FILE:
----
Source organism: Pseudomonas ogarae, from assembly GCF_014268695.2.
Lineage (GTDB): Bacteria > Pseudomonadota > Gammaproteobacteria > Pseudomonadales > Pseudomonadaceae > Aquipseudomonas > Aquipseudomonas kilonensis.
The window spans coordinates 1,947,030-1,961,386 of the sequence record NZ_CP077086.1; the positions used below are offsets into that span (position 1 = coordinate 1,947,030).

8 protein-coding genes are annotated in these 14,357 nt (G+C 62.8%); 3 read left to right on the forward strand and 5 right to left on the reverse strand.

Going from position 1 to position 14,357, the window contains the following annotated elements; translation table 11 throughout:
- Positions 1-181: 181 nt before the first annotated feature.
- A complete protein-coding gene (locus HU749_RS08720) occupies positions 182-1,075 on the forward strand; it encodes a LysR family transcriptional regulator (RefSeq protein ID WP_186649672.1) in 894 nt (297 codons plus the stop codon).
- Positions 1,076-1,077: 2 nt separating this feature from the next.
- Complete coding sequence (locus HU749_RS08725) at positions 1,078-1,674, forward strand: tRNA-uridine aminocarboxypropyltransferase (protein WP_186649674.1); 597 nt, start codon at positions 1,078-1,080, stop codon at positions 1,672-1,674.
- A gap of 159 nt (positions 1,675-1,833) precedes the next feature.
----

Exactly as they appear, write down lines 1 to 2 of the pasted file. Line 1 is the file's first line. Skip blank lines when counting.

Source organism: Pseudomonas ogarae, from assembly GCF_014268695.2.
Lineage (GTDB): Bacteria > Pseudomonadota > Gammaproteobacteria > Pseudomonadales > Pseudomonadaceae > Aquipseudomonas > Aquipseudomonas kilonensis.